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By Jan McCoy Ebbets   Date: 5/12/10 Bookmark and Share

Making the World a Better Place

In less than a month, Margaret Mongare ’10 would graduate from Smith with a major in biochemistry and a minor in economics. In July, she would step into the laboratory of Dr. Todd Golum at the Broad Institute of MIT and Harvard, where she has landed a two-year appointment as a researcher with his highly regarded cancer program.

It was late April. For now, as she munched a turkey sandwich, Mongare wasn’t yet focused on the meticulous journey she had mapped out for herself: completing two years of laboratory research focusing on applying genomic tools to the classification and study of cancer; enrolling in medical school in fall 2012, perhaps earning her doctorate from Harvard; returning home to Kenya as a practicing physician, possibly working with the World Health Organization in Africa creating self-sustaining, reliable and accessible health-care systems.

She was concerned with the text messages flying back and forth between her mobile phone and that of her honors thesis adviser, Steve Williams, Gates Professor of Biology and Biochemistry, one of the world's leading experts on filarial parasites.

She was asking for his help troubleshooting a problem she was having with her lab project. Williams responded almost immediately and offered, via text message, possible times to meet that afternoon.

“He really believes in his students, he’s always there to help,” she says of Williams, whose laboratory focuses on research designed to elucidate the molecular biology of the parasites that cause elephantiasis and African river blindness. “In the lab, he always makes you feel as if you knew the answer all along, there was just one missing part to figure out. Working with him has enabled me to do a lot of independent research on my own.”

Mongare is no stranger to research. Last summer she was selected for a summer fellowship at the Mayo Clinic School of Medicine, where she investigated the role of light chain amyloidosis in causing major organ dysfunction in the school’s molecular biology research lab. During her senior year, she was a student fellow with the Kahn Liberal Arts Institute researching “Wellness and Disease” in a multidisciplinary setting. Collaborating with Smith professors from a variety of departments, including psychology, anthropology, philosophy and biological sciences, she focused on the ethics of future genetic medicine.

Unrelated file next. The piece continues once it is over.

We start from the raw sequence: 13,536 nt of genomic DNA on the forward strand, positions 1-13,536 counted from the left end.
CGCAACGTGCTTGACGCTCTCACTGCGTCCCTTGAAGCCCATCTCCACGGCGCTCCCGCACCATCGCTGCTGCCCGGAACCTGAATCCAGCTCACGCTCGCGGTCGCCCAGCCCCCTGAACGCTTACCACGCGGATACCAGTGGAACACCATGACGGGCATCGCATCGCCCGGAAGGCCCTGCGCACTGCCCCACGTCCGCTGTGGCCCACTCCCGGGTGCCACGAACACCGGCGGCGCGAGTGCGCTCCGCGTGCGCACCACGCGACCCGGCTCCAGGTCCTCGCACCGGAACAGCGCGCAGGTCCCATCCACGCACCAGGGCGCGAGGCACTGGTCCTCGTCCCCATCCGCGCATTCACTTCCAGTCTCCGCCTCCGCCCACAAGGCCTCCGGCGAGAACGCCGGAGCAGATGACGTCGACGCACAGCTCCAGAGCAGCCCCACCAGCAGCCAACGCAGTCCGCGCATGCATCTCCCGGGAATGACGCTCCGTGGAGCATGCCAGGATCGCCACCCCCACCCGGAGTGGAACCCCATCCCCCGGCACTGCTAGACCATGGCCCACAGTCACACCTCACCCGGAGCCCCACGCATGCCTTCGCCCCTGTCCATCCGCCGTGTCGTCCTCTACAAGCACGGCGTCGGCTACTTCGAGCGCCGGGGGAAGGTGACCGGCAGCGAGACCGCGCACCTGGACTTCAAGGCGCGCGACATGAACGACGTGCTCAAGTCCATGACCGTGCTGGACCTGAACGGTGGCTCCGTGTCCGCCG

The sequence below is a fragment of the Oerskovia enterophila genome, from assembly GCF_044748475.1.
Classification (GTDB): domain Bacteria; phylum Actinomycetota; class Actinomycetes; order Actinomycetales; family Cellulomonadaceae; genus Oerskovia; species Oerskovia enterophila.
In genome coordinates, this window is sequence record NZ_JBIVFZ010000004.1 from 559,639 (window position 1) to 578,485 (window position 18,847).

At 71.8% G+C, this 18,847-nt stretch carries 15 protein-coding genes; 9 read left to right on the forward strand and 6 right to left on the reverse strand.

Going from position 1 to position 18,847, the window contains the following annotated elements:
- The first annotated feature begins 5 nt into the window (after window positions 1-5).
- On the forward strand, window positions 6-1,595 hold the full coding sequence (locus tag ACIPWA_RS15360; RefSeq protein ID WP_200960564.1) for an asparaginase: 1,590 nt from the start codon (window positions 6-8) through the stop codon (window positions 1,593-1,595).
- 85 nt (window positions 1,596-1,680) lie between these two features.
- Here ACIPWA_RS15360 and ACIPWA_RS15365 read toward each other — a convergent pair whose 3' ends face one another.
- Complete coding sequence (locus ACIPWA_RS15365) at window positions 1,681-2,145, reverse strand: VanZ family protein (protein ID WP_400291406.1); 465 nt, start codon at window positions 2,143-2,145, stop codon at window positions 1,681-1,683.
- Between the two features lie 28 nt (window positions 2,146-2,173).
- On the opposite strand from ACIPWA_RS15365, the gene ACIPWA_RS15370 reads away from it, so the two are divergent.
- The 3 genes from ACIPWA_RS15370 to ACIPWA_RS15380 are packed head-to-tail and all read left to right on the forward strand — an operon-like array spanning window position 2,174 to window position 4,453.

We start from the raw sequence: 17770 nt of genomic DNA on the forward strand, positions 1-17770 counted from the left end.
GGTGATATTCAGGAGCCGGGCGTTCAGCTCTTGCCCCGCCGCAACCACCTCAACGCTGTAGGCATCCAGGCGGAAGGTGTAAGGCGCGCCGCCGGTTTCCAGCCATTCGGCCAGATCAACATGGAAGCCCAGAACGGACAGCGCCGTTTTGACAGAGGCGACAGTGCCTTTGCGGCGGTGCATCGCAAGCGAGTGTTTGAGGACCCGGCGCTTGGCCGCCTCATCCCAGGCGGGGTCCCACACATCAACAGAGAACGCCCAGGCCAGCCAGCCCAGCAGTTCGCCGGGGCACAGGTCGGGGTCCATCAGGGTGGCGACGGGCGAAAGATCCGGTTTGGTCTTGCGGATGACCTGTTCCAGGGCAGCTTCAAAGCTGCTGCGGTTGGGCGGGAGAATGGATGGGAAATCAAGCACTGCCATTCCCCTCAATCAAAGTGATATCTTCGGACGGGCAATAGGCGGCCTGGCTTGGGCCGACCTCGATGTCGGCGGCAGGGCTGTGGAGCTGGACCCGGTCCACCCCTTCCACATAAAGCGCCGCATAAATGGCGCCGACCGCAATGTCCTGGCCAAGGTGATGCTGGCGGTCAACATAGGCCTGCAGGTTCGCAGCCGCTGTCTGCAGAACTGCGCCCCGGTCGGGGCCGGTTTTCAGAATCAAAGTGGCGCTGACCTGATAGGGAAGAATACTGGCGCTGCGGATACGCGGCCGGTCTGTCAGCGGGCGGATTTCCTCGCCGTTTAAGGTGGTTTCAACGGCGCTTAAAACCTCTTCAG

“I’ve come to realize that to gain so much experience with research and to build these multiple skills is not always possible in a liberal arts college environment,” she notes. “But at Smith, it certainly was possible, and I’ve not limited myself to science. I’ve come to be able to look at the big picture and different ways of thinking about social issues.”

An international student from Nairobi, Mongare has been home only once in the four years she has attended Smith. The first two summers she stayed on campus. One summer she joined a research project led by professors in the biology and neuroscience departments. The next, she assisted Williams, who directs the prestigious summer workshops of the New England Biolabs Molecular Biology and PCR (Polymerase Chain Reaction) program at Smith.

But soon she will return to Nairobi, for six weeks. In June she and Marguerite Davenport ’10 plan to establish a learning and mentorship center at the Babo Doga Primary School. The two Smith seniors were among 100 undergraduates from 90 colleges and universities—including Brown, Cornell, Harvard and Yale universities—who won the monetary awards to execute their own public service projects, with $10,000 in funding through the Kathryn Wasserman Davis 100 Projects for Peace national competition.

“Smith women are changing the world,” says Mongare. “And like them, I want to be the one who is reaching out, trying to make the world a better place.”

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